I was born in 1966 just south of Miami, Florida. My parents met while students at the University of Florida. My mom took off a semester and attended classes at Dade Community College, but quickly returned to UF the following semester after giving birth to me. I stayed behind with my mom’s parents in Coconut Grove. During my time away from them, I drank gasoline and had to have my stomach pumped. Amazingly, I have very foggy and faint memories of this (if this were a work of fiction, this event in itself would be construed as foreshadowing).

When I look back on the pictures of my life before the age of four, life was good for everyone. We lived in Gainesville until about 1968 and then moved on to Boston for my parents to attended Boston University. We lived on Beacon Street several blocks south of Boston Common. I remember having to leave the building because of a huge underground fire beneath the street; police on horseback pushing through the crowd to quell a riot at the Commons; attending concerts at the band shell; going to the farmers market (the Door’s Strange Days album cover always brings back the smell of the market); catching my heel in the spokes of my dad’s ten-speed bike while crossing the Charles River on our way to Cambridge; the nanny upstairs who watched the soap opera with the hourglass while I sat miserably in a playpen in the next room; my best friend at the time, Eddie Sullivan; Roy’s Chinese Restaurant (I still believe they were the best ever; the only drawback was that my legs would fall asleep from riding on my dad’s shoulders); and many other memories.

My parent’s divorced when I was four. My father moved to Cambridge. We went camping in Vermont where I caught a big water bug and he cooked it up for me. His girlfriend made me a wonderful backpack made from denim jeans. My father got his masters in philosophy and then moved back to Gainesville to attend UF’s medical school. My mom got a new boyfriend who happened to have a son my age. After she finished her masters in religion, the four of us moved to Syracuse for her to work on her Ph.D at Syracuse University.

Syracuse was great. We lived in two different houses, both of which were near a large park. We didn’t have a television, so we’d watch TV on campus. I remember seeing the movies about ants that became gigantic raging menaces after being exposed to radiation, and “The Blob.” We eventually got a small black and white set which got a lot of use on Saturday mornings. Once we had to go to bed before sunset in order to get up in the middle of the night to watch “The Fly.”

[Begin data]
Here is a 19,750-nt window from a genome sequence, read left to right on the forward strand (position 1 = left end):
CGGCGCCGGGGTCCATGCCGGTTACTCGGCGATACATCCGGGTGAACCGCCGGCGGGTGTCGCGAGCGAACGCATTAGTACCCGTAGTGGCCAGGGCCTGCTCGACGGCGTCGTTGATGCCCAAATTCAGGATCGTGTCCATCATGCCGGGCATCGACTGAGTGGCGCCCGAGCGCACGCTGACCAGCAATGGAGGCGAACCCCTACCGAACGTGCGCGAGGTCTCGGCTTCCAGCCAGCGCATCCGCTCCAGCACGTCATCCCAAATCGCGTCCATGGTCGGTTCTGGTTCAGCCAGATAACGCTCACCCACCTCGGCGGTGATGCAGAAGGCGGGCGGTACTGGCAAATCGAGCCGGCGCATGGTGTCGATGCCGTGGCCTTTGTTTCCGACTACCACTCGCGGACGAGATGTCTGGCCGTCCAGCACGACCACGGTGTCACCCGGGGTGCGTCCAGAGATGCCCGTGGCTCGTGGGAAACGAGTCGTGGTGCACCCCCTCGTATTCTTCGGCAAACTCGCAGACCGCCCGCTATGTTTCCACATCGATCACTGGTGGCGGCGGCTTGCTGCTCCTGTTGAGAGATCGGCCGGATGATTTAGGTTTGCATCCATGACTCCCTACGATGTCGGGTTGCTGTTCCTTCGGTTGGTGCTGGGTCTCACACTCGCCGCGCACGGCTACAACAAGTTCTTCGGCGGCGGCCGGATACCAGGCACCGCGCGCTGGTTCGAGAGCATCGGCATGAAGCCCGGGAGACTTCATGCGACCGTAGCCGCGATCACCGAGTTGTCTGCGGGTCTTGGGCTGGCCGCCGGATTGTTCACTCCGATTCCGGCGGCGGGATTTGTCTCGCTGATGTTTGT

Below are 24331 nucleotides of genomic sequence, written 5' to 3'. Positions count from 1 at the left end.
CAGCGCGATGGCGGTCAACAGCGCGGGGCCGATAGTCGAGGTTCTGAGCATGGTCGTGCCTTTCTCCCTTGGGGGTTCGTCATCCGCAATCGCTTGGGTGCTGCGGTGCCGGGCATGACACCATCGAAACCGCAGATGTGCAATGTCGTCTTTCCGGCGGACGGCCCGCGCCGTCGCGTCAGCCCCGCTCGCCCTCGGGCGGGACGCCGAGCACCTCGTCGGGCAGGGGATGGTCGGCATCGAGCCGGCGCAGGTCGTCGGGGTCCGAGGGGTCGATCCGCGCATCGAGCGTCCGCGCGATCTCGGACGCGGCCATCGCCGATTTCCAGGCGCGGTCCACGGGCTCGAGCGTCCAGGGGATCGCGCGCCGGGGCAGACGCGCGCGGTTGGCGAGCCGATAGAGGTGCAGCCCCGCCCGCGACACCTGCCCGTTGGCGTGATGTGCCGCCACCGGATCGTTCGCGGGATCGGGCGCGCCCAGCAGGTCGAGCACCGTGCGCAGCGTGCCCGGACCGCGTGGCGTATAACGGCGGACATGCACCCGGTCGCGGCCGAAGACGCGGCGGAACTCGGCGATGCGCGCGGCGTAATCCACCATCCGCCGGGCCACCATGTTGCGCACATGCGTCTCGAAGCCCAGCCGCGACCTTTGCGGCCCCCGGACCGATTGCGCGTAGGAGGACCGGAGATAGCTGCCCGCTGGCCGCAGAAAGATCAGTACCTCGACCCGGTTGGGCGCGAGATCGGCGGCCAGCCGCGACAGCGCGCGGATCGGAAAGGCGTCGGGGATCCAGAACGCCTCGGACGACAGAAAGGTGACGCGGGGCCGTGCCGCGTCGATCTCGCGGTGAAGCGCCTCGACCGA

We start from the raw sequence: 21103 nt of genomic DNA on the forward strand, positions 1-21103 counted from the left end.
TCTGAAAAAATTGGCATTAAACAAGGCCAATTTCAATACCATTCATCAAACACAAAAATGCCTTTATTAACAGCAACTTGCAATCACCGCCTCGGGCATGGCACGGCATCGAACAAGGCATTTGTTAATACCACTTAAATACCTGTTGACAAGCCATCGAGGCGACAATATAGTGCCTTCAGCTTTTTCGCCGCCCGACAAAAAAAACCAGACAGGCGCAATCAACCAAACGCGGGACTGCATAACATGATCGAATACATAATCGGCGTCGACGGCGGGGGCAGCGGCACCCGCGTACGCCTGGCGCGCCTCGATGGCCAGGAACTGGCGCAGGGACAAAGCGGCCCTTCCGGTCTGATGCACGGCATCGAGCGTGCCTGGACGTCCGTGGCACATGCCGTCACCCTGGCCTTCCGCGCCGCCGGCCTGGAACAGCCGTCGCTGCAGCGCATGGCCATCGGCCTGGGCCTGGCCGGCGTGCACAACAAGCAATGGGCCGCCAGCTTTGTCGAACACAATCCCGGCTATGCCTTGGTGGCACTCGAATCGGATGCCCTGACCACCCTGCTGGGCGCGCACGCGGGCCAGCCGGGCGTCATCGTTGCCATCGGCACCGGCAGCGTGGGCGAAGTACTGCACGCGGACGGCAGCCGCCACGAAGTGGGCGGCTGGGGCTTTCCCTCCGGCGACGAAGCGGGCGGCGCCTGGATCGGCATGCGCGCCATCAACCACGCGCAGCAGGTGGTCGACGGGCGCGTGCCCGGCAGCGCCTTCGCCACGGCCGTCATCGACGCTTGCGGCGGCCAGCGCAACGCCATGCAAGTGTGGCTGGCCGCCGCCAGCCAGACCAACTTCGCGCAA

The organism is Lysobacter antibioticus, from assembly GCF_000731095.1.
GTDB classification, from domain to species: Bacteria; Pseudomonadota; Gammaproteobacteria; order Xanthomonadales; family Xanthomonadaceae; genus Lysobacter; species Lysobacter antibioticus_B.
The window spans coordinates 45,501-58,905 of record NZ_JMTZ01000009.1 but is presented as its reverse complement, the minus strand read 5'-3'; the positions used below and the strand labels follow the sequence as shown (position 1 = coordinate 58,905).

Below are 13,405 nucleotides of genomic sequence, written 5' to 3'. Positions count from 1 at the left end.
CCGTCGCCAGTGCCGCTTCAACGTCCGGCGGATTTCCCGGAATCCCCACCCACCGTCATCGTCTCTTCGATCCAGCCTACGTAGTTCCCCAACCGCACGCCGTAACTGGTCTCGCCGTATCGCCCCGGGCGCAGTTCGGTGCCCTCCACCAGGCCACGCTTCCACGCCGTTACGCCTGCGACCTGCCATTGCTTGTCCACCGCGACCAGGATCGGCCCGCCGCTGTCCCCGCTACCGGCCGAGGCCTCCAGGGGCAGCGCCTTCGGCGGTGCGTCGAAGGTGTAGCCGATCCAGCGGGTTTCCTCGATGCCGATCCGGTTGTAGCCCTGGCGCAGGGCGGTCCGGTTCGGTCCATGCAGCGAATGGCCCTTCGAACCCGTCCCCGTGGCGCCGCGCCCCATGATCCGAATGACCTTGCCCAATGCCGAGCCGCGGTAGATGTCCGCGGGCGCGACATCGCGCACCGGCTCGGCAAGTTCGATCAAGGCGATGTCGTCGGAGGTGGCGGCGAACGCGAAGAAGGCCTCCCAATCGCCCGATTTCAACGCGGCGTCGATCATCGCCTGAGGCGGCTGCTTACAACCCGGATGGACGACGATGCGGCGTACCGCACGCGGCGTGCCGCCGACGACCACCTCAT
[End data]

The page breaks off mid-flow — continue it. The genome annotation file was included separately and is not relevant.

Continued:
I attended first and second grades in Syracuse at Martin Luther King, Jr. Elementary School, an inner-city school near SU. One time I managed to get lost on the school bus ride home. I spent a lot of time with my mom on campus. I’d go to class with her, spend time at the library or coffee house under the table while she studied, and I’d always ask her lots of questions, which she always dutifully took time and patience to answer in detail. I once even posed nude for an art class I stumbled upon. (Like that would ever happen today!) At the on-campus movie theater, I flirted with a concessions attendant while the others watched “Young Frankenstein.” What a great film, but that college girl was beautiful and hot. I also learned how to swim at the campus pool, although I had been swimming since an early age at my dad’s parent’s beach in Vero (Rio Mar was a beautiful place to live).

There were some ugly aspects of Syracuse as well. Once in my backyard, which was not fenced and had a path that ran through many backyards, three older girls pinned me to the ground, pulled down my pants and underwear, and took some liberties with me. Also, in that same backyard, five or six large men beat up my mom’s boyfriend and another friend while Jordan and I took cover in the playhouse. It was scary. Another event at that same house took place one Christmastime as we were getting ready to go out to get a tree. The FBI busted in through our front and back doors. They quizzed us for what seemed like forever, and then apologized as the person they were looking for lived in the apartment directly above us. Turns out the guy upstairs were dealing drugs and the interior of his van was lined with marijuana. He wasn’t home when the FBI came but his girlfriend was. She was arrested but later released. She was a nice person. When "streaking" became popular, Jordan and I promptly took to the sport to show her that we were cool and naked.